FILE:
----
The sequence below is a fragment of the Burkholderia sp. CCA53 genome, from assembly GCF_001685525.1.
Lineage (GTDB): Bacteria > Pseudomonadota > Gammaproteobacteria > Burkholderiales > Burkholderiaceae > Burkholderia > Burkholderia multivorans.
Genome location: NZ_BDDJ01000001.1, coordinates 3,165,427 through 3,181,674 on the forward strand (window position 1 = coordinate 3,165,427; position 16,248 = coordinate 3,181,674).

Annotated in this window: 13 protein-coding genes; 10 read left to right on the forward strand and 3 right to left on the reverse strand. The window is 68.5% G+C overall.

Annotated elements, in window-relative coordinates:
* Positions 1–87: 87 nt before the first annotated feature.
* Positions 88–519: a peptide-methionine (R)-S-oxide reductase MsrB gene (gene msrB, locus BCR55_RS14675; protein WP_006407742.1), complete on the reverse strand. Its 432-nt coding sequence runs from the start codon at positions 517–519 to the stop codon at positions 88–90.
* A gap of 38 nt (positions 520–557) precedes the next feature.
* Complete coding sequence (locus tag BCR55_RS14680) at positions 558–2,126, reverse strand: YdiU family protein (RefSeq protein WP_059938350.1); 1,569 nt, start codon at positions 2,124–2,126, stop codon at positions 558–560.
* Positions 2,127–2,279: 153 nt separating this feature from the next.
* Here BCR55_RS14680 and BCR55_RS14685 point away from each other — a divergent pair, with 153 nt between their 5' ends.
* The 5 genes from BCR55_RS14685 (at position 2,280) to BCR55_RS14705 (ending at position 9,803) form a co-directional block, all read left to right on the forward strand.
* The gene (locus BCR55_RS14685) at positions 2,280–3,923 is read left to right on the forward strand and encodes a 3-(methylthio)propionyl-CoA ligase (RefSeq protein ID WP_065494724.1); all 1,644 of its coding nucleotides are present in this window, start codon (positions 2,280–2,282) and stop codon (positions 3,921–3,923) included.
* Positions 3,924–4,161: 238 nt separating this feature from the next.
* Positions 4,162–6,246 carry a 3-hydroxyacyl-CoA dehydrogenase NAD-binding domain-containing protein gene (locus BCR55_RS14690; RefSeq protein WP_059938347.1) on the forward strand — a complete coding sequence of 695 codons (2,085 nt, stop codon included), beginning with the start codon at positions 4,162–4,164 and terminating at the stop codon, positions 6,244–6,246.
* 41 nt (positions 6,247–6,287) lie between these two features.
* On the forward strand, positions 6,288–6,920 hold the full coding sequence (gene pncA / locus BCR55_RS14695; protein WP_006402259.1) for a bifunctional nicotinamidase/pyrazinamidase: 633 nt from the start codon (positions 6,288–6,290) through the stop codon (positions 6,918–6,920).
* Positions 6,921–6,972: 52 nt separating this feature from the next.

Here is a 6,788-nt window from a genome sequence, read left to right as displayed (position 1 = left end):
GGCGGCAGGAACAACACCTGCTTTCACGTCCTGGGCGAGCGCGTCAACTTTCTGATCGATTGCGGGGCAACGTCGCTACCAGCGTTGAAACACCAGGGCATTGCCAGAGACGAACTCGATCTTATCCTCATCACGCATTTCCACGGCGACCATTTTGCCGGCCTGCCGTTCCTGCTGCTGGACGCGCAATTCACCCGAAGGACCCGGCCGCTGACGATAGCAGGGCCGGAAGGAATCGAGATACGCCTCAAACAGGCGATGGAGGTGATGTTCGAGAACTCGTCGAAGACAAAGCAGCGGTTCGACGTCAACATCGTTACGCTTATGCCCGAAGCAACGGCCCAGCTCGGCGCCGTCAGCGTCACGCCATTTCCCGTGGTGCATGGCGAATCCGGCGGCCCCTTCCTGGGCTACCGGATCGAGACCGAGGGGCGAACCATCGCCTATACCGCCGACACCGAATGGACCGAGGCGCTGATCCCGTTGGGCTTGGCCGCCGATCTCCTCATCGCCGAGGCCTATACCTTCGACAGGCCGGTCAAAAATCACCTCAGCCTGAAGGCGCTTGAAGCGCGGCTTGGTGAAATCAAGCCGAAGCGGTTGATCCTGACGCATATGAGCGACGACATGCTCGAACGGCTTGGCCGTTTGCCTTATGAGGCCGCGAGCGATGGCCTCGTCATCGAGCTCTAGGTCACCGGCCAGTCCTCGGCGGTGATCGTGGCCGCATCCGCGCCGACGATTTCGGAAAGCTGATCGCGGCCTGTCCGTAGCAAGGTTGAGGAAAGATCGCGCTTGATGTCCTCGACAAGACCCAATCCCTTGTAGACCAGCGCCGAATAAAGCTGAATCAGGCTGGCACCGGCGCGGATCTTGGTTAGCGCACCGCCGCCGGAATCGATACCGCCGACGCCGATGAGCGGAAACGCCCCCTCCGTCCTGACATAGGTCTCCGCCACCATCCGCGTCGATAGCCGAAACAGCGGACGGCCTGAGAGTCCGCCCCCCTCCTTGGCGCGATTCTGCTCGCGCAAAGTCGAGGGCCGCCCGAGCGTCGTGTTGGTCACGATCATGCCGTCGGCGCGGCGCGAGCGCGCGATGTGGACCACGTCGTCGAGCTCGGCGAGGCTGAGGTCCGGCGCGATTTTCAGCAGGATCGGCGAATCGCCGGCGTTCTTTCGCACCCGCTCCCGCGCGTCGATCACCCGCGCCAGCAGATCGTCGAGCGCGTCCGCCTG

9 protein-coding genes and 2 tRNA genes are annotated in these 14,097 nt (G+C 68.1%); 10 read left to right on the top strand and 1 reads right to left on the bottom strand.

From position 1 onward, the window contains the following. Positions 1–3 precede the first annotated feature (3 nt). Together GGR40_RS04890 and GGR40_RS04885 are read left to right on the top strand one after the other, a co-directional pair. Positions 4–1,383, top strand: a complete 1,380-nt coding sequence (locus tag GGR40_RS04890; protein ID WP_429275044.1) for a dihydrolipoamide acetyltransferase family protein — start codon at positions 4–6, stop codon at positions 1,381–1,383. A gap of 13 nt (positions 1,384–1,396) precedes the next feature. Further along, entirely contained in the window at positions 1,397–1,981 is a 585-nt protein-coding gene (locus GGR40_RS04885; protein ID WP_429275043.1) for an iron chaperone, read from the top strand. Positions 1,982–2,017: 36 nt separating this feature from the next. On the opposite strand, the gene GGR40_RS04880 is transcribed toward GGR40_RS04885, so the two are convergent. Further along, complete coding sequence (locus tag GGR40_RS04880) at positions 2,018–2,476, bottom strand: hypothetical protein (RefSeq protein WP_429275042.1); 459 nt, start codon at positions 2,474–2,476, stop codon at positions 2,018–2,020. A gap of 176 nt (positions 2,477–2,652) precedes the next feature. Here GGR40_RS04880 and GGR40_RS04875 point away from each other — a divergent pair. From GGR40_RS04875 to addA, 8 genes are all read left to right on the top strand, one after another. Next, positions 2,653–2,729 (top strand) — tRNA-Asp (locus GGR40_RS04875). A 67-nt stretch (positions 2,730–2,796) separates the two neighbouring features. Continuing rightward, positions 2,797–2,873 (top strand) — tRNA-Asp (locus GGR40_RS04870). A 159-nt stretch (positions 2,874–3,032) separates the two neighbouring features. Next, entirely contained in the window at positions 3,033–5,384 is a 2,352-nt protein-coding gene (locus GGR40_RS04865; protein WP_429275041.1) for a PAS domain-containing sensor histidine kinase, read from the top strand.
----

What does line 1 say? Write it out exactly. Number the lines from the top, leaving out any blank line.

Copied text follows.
The sequence below is a fragment of the Burkholderia sp. CCA53 genome, from assembly GCF_001685525.1.